For unchanging patterns of habitual sin, deliverance ministry can be sought which offers an intense encounter through prayer, where fellow brothers and sisters of the faith, fast and pray as intercessors, for one often afflicted for years. The person suffering oppression meets the prayer team in a story telling session of hurts, wrongs and disorders of the past, and ritually forgives, in the witness of peers, those who did wrong, including oneself.

The unseen dimension of long-term hidden demon entanglement in us is also addressed here. In the name of Jesus, the penitent is invited to take authority over the unclean spirits that have enjoyed residence in one's 'house' too long.

Deliverance prayer typically requires a period of advance preparation; the penitent fearlessly combs the fragments of the biographical past and how negative passages caused harm. The intercessors fast and pray for the wounded addict to be opened and guided,just as Jesus taught when simpler apostolic encounters failed to cast out demons.

For most addicts deliverance in the name of Jesus releases us from specific binding wounds of the past as well as the lies we learned to tell ourselves as a result, and closes open doors in us that demons have accessed.

Receiving the revelation of power in prayer, the sword put in our hands by the Spirit to conquer temptation; the restorative graces of the sacrament of reconciliation which fill us with hatred for our sin; and the casting-out of demonic influence by the name of Jesus in deliverance prayer notwithstanding, yet we will find Satan remains not yet dispelled forever in this life.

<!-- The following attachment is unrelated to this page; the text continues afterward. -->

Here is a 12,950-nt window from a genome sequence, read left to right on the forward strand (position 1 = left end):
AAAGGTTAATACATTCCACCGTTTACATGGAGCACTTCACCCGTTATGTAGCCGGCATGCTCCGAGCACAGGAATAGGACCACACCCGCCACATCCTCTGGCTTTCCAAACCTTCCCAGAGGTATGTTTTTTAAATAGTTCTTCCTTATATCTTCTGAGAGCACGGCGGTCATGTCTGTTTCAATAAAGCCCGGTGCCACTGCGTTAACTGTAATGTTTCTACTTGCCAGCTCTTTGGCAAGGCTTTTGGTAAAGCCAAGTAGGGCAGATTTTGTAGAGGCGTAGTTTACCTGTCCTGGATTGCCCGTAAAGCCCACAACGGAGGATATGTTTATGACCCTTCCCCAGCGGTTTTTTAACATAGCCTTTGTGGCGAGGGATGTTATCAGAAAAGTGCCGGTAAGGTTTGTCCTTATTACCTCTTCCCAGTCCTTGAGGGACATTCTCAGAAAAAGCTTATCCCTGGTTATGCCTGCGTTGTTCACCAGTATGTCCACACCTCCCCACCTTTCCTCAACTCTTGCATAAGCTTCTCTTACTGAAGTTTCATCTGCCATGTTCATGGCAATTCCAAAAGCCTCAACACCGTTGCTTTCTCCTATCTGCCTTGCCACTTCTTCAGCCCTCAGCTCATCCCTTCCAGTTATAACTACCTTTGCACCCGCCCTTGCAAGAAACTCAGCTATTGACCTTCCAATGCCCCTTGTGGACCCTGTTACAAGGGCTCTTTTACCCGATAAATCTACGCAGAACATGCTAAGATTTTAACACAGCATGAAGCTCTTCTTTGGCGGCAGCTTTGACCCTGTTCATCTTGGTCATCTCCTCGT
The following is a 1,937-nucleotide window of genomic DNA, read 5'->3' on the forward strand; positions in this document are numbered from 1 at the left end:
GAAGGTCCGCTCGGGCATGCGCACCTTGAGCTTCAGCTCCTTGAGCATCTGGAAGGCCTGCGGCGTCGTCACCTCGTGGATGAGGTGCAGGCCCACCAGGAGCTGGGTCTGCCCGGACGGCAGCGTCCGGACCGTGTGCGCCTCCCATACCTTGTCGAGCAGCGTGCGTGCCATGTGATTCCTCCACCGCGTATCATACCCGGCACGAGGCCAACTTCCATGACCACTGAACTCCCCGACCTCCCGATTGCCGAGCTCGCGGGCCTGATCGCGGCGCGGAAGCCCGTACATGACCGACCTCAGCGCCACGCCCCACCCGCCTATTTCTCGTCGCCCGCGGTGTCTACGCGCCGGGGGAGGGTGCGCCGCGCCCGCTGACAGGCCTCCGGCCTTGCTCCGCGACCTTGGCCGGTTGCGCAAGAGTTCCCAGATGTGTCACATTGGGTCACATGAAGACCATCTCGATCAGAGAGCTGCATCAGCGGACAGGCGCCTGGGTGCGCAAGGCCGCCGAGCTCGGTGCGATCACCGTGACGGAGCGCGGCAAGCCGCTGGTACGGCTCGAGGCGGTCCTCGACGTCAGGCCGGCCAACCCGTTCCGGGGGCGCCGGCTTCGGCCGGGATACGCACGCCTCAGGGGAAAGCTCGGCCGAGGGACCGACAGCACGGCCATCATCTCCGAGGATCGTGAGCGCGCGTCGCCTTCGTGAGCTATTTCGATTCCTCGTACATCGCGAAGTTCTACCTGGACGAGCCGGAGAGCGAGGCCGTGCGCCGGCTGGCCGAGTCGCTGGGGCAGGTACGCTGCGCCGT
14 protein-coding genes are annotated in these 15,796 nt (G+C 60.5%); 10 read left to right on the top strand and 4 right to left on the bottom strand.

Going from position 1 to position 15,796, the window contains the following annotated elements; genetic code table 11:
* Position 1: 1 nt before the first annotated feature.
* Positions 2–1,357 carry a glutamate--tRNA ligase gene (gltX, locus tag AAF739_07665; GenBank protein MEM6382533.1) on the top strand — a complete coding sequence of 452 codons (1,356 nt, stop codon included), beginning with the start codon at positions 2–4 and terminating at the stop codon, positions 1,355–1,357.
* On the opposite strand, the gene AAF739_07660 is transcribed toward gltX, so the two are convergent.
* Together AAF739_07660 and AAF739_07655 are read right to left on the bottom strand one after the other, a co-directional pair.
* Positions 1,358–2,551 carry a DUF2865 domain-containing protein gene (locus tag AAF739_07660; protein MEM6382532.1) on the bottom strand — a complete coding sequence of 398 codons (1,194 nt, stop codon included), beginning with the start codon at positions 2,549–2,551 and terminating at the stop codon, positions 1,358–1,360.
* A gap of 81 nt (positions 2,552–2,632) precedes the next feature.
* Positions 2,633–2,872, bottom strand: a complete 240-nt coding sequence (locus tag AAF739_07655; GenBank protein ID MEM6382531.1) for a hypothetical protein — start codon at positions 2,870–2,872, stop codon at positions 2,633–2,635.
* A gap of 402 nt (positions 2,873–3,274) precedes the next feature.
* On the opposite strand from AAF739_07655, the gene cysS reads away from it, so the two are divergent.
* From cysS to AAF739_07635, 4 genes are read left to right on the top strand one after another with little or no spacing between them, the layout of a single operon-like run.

Humans are inheritors of the effects of the original sin, which is the "wound of the human condition". For each soul, the wound is a tempting source of despair. Biography exhausted, human patience spent, exasperation might bring one within a hair's breadth of insanity, the deepest desire of all seemingly receding from grasp.

Each unwanted, but divinely tolerated visitation of the dark angel is an inspection, to unveil the state of the heart, whether it is still holding onto a secret love affair with sin. And this sin, whatever the proudly deformed preference, is shown as a standing obstruction between his child and the infinite love and attentions of Goodness himself, Our Father. For any addict, the right evasion tactic seems to be then "Don't EVER get started!" A humble addict cry for protection and safety on that particular day is vital, because "I know that some small agonizing thing in me still loves my sin and I am helpless to remove the attachment in my heart where it eclipses the affections of the Father, as an idol."